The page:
Nechtan (mythology)

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In Irish mythology, Nechtan was the father and/or husband of Boann, eponymous goddess of the River Boyne.


According to Georges Dumézil the name Nechtan is perhaps cognate with that of the Romano-British god Nodens or the Roman god called Neptunus, and the Persian and Vedic gods sharing the name Apam Napat.[1]

The name could ultimately be derived from the Proto-Indo-European root *nepot- "descendant, sister's son", or, alternatively, from nebh- "damp, wet". Another etymology suggests that Nechtan is derived from Old-Irish necht "clean, pure and white", with a root -neg "to wash", from IE neigᵘ̯- "to wash" [2][3] As such, the name would be closely related mythological beings, who were dwelling near wells and springs: English neck (from Anglosaxon nicor), Swedish Näck, German Nixe and Dutch nikker, meaning "river monster, water spirit, crocodile, hippopotamus", hence Old-Norse nykr "water spirit in the form of a horse".


He inhabited the otherworldly Síd Nechtain, the mythological form of Carbury Hill.[4] In the Dindsenchas Nechtan is described as the husband of Boann and the son of Nuadu.[5] Elsewhere in the Dindsenchas Nechtan is said to be the son of Labraid or called "mac Namat".[6]

Only Nechtan and his three cup-bearers named Flesc, Lam, and Luam were permitted to visit the Tobar Segais, or "Well of Wisdom," into which nine sacred hazel trees dropped their wisdom-bearing nuts.[7] In that well swam the Salmon of Wisdom, which ate the hazelnuts. Eating one of the salmon could in turn imbue a person with knowledge of all things.[8]


Nechtan or Nectan became a common Celtic name and a number of historical or legendary figures bear it. Nechtan was a frequent name for Pictish kings.[9] Nectan of Hartland, said to have lived in the 5th century AD, is the patron saint of Hartland, Devon. Some however argue that St. Nectan never existed as a historical person, but was instead a Christianized form of the god Nechtan.[10]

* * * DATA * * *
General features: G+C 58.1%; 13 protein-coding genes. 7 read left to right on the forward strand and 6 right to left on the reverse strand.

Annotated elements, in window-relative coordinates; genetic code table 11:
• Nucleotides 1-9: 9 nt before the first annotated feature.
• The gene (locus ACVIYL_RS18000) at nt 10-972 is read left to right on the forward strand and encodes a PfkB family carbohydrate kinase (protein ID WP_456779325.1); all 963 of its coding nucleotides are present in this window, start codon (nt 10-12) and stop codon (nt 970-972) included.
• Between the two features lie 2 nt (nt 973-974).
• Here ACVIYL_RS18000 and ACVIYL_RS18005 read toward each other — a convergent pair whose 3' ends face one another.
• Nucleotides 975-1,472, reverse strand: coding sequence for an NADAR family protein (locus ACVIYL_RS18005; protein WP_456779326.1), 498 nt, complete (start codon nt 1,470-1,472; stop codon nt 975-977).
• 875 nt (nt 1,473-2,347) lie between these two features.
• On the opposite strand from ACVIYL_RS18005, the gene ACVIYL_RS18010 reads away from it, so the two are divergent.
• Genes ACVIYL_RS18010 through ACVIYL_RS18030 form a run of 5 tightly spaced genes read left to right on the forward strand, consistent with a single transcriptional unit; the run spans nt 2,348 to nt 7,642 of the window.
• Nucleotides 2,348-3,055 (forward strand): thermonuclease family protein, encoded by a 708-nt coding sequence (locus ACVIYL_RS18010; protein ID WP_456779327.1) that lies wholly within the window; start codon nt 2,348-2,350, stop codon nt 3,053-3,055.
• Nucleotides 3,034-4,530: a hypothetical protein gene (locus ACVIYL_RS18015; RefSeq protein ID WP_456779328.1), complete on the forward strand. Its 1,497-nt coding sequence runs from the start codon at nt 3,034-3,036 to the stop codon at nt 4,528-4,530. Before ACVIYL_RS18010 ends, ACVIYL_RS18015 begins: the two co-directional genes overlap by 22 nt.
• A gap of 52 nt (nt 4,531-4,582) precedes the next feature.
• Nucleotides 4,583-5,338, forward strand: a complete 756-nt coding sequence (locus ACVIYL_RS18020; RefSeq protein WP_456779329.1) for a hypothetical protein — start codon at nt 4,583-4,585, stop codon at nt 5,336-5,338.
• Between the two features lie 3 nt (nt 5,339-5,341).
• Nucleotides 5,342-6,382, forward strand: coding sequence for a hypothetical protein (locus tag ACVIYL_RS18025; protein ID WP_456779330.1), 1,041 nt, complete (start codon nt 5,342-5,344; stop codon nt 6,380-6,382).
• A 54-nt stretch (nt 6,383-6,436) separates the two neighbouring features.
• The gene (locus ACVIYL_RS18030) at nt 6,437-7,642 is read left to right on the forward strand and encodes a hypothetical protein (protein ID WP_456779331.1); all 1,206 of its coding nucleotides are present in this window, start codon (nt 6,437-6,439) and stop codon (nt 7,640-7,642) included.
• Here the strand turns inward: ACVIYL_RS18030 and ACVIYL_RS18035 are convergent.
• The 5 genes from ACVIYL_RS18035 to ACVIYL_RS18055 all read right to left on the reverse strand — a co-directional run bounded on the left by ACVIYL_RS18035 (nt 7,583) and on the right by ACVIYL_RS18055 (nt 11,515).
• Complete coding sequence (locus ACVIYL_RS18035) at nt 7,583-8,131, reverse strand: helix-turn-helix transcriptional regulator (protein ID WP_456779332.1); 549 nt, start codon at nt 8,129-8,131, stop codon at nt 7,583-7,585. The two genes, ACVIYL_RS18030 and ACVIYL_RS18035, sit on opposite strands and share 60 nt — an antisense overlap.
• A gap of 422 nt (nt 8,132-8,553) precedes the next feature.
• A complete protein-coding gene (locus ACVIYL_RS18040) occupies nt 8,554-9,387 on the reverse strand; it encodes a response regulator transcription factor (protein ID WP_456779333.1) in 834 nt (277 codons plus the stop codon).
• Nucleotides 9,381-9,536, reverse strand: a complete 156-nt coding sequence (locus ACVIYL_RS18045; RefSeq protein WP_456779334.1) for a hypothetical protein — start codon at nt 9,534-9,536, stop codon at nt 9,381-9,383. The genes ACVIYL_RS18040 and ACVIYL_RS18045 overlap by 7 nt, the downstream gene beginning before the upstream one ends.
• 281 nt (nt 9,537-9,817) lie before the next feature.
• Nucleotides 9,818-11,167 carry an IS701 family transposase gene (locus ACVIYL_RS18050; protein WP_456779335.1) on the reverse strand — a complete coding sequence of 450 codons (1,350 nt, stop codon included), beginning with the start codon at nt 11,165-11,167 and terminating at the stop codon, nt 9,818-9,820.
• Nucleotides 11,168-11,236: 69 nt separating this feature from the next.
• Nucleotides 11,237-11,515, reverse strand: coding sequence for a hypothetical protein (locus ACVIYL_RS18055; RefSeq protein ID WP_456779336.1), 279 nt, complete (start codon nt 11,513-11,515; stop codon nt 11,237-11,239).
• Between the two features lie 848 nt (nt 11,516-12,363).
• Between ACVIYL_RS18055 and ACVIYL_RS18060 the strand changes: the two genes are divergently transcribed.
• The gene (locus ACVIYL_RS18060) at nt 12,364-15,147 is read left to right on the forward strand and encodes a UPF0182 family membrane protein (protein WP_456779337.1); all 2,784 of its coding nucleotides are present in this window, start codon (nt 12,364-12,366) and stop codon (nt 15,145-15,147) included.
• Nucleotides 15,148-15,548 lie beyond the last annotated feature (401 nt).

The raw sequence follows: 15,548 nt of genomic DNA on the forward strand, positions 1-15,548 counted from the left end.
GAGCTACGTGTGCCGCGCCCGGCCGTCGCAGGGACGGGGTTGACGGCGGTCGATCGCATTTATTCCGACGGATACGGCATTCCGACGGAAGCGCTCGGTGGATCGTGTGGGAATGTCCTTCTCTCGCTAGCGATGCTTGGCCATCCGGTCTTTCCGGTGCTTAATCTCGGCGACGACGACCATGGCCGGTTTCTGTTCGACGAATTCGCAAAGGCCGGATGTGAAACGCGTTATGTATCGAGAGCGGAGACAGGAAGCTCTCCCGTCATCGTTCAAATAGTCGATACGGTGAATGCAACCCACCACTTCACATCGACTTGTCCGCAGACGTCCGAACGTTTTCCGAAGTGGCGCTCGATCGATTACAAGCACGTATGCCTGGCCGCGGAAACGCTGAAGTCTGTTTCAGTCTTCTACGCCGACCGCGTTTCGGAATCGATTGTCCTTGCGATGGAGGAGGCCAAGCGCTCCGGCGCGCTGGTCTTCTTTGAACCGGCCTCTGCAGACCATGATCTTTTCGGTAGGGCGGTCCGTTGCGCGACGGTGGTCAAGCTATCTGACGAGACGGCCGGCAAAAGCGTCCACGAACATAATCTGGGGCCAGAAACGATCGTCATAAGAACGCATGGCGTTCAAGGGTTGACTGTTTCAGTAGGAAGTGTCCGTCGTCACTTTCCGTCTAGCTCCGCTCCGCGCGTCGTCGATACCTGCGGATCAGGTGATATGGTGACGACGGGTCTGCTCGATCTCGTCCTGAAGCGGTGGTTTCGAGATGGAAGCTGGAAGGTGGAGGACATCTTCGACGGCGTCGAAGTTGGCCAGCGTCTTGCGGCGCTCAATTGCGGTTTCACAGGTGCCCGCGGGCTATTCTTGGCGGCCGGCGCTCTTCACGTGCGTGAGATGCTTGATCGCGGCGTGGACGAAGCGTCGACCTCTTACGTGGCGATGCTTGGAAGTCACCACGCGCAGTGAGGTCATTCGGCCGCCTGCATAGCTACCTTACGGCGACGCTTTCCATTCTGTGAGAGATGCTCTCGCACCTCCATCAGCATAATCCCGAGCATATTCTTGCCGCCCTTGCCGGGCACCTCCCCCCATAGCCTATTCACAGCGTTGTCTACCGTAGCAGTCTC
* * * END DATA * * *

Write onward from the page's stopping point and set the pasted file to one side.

St Nectan's Kieve in St Nectan's Glen near Tintagel, Cornwall is said to be named for St. Nectan - though this is a Victorian invention. The place was called Nathan's Cave in 1799.[11] and was named after a local landowner.[12]

The name MacNaughton derives from "MacNeachdainn", meaning "Son of Nechtan."[citation needed]

See also[edit]


  1. ^ Culture, p. 754, citing Dumézil. See also [1]
  2. ^ Peter Beresford Ellis, The Druids (Wm. B. Eerdmans Publishing Company, 1995), p. 134.
  3. ^ Electronic Dictionary of the Irish Language, s.v. necht.
  4. ^ Edel Bhreathnach, entry on "Bóand/Bóinn/Boyne," in Celtic Culture: A Historical Encyclopedia (ABC-Clio, 2006), p. 217.
  5. ^
  6. ^ Boand I, Boand II
  7. ^ Boand I
  8. ^ The boyhood of Fin mac Cumhal In: T. W. Rolleston (ed.) The High Deeds of Finn and other Bardic Romances of Ancient Ireland, G. G. Harrap & Co., 1910, pp. 106–115.
  9. ^ Koch, entry on "Aedán mac Gabráin," in Celtic Culture, p. 16.
  10. ^ Gary R. Varner, Sacred Wells: A Study in the History, Meaning, and Mythology of Holy Wells (Algora Publishing, 2009), p. 26.
  11. ^ Gray, Thomas. The Traveller’s Companion, in a Tour through England and Wales; Containing a catalogue of the antiquities, houses, parks, plantations, scenes, and situations, in England and Wales, arranged according to the alphabetical order of the several counties. London: G. Kearsley, 1799.
  12. ^ Ceri Houlbrook (2016) Saints, Poets, and Rubber Ducks: Crafting the Sacred at St Nectan’s Glen, Folklore, 127:3, 344-361, DOI: 10.1080/0015587X.2016.1197593